Image Processing is Used to Recognise the Visceral Contours of Poultry Carcasses

Global Journal of Technology and Optimization

ISSN: 2229-8711

Open Access

Perspective - (2022) Volume 13, Issue 8

Image Processing is Used to Recognise the Visceral Contours of Poultry Carcasses

Nader Barsoum*
*Correspondence: Nader Barsoum, Department of Electrical and Electronic Engineering, University Malaysia Sabah, Kota Kinabalu, Malaysia, Email:
Department of Electrical and Electronic Engineering, University Malaysia Sabah, Kota Kinabalu, Malaysia

Received: 02-Aug-2022, Manuscript No. gjto-22-78732; Editor assigned: 04-Aug-2022, Pre QC No. P-78732; Reviewed: 16-Aug-2022, QC No. Q-78732; Revised: 21-Aug-2022, Manuscript No. R-78732; Published: 28-Aug-2022 , DOI: 10.37421/2229-8711.2022.13.313
Citation: Barsoum, Nader. “Image Processing is Used to Recognise the Visceral Contours of Poultry Carcasses.” Glob J Tech Optim 13 (2022): 313.
Copyright: © 2022 Barsoum N. This is an open-access article distributed under the terms of the Creative Commons Attribution License, which permits unrestricted use, distribution, and reproduction in any medium, provided the original author and source are credited.


In the poultry slaughter industry, automatic evisceration is a critical application technology. This study describes a machine-vision-based method for locating the viscera of poultry carcasses. The image recognition system uses machine vision to segment colour images in the HSV (hue, saturation, value) and LAB (lightness-A-B) colour spaces. The images of viscera from poultry carcasses are segmented using an active contour segmentation algorithm, a threshold segmentation method, and image operations. Following that, the visceral contour is extracted and its position is determined for common supermarket poultry such as Three-Yellow Chicken and Cherry Valley Duck [1].

A custom poultry carcass image acquisition chamber was built and mounted above a conveyor similar to those used in the on-line DELTA robot evisceration equipment. Inside the image acquisition chamber, the camera and light source were placed, and the camera captured RGB (red, green, blue) images of poultry on the conveyor. An industrial camera with GigE Vision, standard Genie series camera CRGEN3M640x (camera resolution 640 480, pixel dimension 7.4 m), image acquisition card (OK-C30A, Beijing Joinhope Image Technology Ltd.), computer, image acquisition chamber, LED light sources, conveyor, and other items comprise the acquisition system [2].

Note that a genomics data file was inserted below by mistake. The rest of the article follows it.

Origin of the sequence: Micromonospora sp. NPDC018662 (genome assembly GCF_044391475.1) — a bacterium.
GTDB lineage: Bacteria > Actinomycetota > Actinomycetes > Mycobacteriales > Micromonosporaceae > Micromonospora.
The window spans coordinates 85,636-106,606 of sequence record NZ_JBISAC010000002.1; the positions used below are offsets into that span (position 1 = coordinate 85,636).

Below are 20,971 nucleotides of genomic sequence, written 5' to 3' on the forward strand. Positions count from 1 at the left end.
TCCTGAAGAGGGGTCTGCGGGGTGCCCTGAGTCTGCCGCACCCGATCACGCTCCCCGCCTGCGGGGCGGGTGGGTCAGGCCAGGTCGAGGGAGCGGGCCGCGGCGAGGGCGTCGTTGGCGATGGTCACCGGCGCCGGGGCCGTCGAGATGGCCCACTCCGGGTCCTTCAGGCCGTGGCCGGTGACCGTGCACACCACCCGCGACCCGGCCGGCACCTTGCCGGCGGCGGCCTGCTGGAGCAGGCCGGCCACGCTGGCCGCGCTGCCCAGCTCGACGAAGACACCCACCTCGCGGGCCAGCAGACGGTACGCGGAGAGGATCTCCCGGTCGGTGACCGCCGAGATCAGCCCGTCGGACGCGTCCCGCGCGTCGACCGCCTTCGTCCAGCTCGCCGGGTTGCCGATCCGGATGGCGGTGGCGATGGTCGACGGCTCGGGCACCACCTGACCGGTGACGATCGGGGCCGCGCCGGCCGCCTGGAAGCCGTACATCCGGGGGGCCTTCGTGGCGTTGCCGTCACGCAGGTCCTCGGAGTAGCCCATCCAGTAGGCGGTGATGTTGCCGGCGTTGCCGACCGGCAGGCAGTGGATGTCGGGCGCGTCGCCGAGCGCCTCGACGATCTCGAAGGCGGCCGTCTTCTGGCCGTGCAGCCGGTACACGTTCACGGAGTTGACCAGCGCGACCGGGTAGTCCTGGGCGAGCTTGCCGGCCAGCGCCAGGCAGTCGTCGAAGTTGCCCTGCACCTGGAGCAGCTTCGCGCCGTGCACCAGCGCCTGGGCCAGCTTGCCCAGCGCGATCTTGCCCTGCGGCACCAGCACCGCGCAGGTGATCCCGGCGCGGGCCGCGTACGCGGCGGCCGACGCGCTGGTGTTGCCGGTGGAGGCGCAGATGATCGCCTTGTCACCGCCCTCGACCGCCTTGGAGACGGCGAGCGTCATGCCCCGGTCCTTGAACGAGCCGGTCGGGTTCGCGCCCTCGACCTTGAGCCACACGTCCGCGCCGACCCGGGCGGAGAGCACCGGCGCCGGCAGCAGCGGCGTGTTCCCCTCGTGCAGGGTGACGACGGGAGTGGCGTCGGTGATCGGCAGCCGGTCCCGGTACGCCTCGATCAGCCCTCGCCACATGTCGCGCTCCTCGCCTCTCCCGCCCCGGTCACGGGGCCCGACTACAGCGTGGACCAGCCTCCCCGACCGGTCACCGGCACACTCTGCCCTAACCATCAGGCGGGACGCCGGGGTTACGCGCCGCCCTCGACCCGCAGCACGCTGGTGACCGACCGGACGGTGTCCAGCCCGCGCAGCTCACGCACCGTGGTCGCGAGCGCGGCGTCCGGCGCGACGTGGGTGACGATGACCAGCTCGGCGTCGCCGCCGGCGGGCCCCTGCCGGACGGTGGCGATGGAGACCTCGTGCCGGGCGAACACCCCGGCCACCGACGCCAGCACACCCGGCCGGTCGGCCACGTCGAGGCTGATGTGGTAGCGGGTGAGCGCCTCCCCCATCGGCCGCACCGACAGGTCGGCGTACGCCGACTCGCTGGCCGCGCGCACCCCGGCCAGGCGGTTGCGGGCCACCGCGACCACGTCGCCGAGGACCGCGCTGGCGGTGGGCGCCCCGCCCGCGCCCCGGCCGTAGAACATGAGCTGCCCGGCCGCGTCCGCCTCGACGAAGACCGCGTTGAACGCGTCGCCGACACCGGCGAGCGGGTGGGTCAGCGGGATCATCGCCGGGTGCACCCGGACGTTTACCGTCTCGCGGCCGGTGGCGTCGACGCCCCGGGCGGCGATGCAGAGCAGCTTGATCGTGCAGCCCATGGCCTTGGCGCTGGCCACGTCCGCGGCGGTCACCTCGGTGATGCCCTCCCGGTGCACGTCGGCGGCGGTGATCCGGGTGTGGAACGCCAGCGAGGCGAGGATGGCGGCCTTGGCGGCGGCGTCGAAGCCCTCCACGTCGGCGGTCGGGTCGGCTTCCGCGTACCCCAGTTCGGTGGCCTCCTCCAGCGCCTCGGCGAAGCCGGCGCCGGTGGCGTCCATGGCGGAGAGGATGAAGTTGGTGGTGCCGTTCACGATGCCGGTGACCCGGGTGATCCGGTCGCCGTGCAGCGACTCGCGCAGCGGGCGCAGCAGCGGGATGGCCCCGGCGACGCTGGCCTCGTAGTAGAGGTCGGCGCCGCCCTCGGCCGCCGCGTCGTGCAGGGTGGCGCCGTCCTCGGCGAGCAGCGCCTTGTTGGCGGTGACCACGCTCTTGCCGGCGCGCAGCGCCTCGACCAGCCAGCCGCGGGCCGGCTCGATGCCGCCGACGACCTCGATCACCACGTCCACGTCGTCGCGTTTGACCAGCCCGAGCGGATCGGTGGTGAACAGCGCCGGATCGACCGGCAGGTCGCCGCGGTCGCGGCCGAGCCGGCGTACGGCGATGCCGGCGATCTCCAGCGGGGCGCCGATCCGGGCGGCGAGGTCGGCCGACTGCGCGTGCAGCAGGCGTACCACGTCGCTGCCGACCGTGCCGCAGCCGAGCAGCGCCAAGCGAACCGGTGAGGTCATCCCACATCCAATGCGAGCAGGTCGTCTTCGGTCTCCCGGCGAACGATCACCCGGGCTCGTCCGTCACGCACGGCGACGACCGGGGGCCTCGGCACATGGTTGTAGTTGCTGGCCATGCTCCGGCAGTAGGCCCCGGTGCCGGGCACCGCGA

Because the image is corrupted during production, transmission, and recording, the surface of poultry carcasses collected by the industrial camera may contain noise that reduces image quality. As a result, a median filtering algorithm is used to improve the quality of each image before employing graylevel threshold segmentation to recognise the poultry carcass. The grey value of each pixel in the image is compared to the threshold value in this process, and the binary image is obtained [3].

The LAB (Lightness-A-B) model is applied to the original image, and the B component is extracted. Using the graylevel threshold method, the optimal threshold value is chosen based on the distribution of gray-level values in the B component image to obtain the image of the visceral fatty area [4].

The poultry carcass image is made up of a coloured carcass area and a dark background area with homogeneous and consistent pixel values. The carcass area is in the centre of the image, with the background area surrounding it. In the LAB image, there are more significant differences between the target and background brightness than in the RGB image. In the LAB colour image, the background is darker and the target area is lighter. As a result, the original RGB image is converted to LAB colour in this study [5].


The viscera of poultry is divided into two distinct areas with distinct colours. The red upper part contains the heart and liver, while the yellow lower part contains the visceral fatty area and primarily the digestive tract. Because their colours differ, they should be treated separately.The image of the poultry's entire viscera is obtained by combining the images and morphological operators (dilation and erosion) from the heart-liver area and the fatty area image.


Cherry Valley Duck has a larger body size than Three-Yellow Chicken and is more affected by adjacent regions, implying that its recognition rate is lower. In fact, all of these potential factors could cause image recognition errors, resulting in incorrect internal organ recognition. As a result, in future studies, we will attempt to develop a new method for improving the recognition rate. In this study, we proposed a method for determining the position of poultry visceral organs using the accurate colour characteristics of poultry carcass images. The active contour model and iterative threshold segmentation are used to efficiently obtain the target contour, and the internal organs are accurately located using the multi-finger robot hand.


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